F.A. Prinzing. (1991). Mixed Marriages-Responding to Interracial Marriage. Chicago, IL: Moody Press.
The Biblical response to racial struggles; historical, social, and psychological variables contributing to the increase in interracial marriage; popular stereotypes of interracial marriage; parental responses to children who date or marry interracially; signals and warning signs of healthy and unhealthy interracial dating relationships; children of interracial marriage; how to support interracial couples once they marry; and the church’s responsibility facilitating racial unity. They also include a glossary and a listing of interracial organizations throughout the U.S.
The authors suggest that whether or not one personally approves of interracial marriage, it is an issue that must be addressed by the church, and it needs to be faced as any other issue-in light of Scripture. The Prinzings candidly share their initial response to and struggle with the interracial marriages of two of their children. Next, they reveal their search into the Scriptures for answers. Through their investigation, they came to believe that Scripture teaches oneness and equality in God’s creation. They show that while Scripture clearly opposes marriage between a believer and an unbeliever, it does not mention opposition to cross-cultural or interracial marriage. They clarify and refute some theories and biblical passages that are commonly used by opponents of interracial marriage, and they offer examples of interracial marriages in the Bible that were blessed by God.
In addition to this clear presentation of the biblical view of interracial marriage, the authors provide helpful information and insight for those interacting with persons in interracial relationships. This is a vital, valuable resource for today’s church.
We didn’t question our son’s love for a woman of another race; however, acceptance on our part was certainly not immediate. We went about our daily responsibilities pretending all was well, only to return at the end of the day to face our anguish and confusion. Home was the only place where we felt completely free to talk about our anger and our pain. Anita remembers emotions fluctuating from disappointment, to embarrassment, to anger with God. (p. 30)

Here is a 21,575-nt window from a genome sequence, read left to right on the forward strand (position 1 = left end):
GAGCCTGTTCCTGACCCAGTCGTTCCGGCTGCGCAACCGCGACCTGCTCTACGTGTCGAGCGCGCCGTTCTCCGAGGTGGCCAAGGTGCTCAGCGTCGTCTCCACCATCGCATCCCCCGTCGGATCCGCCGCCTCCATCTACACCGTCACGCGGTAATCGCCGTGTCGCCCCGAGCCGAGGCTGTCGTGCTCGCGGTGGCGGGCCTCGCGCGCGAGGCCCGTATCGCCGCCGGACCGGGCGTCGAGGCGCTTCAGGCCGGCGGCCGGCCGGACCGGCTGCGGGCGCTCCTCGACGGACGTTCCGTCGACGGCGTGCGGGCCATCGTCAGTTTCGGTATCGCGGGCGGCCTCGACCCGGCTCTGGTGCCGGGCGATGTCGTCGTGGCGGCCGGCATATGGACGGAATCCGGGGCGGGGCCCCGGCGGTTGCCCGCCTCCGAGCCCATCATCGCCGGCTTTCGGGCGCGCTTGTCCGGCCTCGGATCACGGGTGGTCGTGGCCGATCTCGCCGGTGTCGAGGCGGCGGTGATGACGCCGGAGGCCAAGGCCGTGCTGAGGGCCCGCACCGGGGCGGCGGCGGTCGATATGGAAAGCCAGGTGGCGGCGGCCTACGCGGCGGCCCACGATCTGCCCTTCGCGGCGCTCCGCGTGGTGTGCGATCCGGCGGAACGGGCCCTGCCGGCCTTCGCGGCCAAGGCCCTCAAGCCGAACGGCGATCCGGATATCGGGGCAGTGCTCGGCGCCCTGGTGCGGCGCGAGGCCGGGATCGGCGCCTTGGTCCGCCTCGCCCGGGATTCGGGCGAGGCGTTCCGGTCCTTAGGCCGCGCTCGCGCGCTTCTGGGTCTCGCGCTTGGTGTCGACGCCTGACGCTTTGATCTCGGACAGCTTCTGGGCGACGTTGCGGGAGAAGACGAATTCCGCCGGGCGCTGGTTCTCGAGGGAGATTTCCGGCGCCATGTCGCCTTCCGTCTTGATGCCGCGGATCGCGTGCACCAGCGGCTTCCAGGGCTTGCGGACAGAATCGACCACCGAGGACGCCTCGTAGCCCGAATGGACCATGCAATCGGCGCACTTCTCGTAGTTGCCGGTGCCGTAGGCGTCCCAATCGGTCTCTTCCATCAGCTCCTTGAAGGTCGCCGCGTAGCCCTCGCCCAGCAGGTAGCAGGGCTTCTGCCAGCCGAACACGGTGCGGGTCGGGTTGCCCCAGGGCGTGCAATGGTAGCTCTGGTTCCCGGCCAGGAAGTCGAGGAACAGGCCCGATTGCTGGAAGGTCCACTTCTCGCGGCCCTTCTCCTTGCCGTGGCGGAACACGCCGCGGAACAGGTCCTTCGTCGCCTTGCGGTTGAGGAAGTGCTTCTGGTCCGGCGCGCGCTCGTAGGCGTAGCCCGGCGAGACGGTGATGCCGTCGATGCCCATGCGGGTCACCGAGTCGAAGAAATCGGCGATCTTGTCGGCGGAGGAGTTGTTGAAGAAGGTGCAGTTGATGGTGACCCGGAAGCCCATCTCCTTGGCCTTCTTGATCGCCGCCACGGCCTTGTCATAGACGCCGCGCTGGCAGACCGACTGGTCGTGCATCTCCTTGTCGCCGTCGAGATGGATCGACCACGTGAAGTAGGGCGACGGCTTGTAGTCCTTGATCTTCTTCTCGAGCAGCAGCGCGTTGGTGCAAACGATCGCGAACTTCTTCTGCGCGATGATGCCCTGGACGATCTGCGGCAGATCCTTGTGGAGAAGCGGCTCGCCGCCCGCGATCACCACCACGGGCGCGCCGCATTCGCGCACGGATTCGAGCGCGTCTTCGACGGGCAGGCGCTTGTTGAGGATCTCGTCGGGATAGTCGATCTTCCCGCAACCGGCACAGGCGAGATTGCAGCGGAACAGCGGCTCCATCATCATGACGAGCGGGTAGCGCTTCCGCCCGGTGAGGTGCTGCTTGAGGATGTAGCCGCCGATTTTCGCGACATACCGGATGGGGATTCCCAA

When color is used to describe a house, it reflects individual taste and preference. When color is used symbolically to describe groups of people, it has a completely different meaning. Color symbolism is one of the seeds of racism in our society. (p. 80)
Perhaps our discussion of racism would benefit from a comparative illustration. There are many similiarities between racism and onions. Onions have little odor as long as they remain fresh and in the pantry. Similarly, as long as we have no contact with racism, we are not affected by it. But when the skin of the onion is peeled away, its pungent odor permeates the air. Whether we simply handle an onion or actually eat it, we cannot ignore the smell. Once we slice an onion, we discover that the round, edible bulb consists of several concentric, easily separable layers. As with racism, it’s not possible to get to the core without cutting through each layer. It is conceivable to handle the subject of racism by not touching it, treating it like an onion on the pantry shelf. But unless we cut into its layers, we will never discover how complex and personal the problem is. As we cut into racism, we begin to realize that we can’t excape its reek. (p. 92)
Regardless of our initial hesitancy, once our children married we stood by them 100 percent. Mark and Martha’s promise to God took precedence over any personal feelings we had. The same commitment to the sanctity of marriage that sealed our own wedding vows would sustain Mark and Martha through the years ahead…By the time our children recited their marriage vows, race no longer took center stage. Through God’s patient teaching we learned to respect their choices of marriage partners and to accept Martha and Bruce as part of God’s perfect plan. (p. 123)
Questions for Reflection and Discussion
- How can a youth worker counsel youth (and their families) who are involved in an interractial relationship?
- How can interracial children be nurtured with a sense of pride in their identities?
- What roles should youth workers, schools, and churches play in that?
- How does your youth group respond to interracial adolescents?
- How does your church or school respond to interracial families?
- What potential impact can interracial couples have racism within the school or church?
- Scripture does not oppose interracial marriage.
- People may still have trouble accepting interracial marriage because of society’s influence.
- Youth groups and organizations, churches, and schools can actively facilitate racial reconciliation.
- It is essential to love and encourage interracially married couples.
- Support interracially married couples as they strive to raise Godly, confident children.
- Youth workers, schools, and churches should be prepared to counsel people on this issue.
© 2017 CYS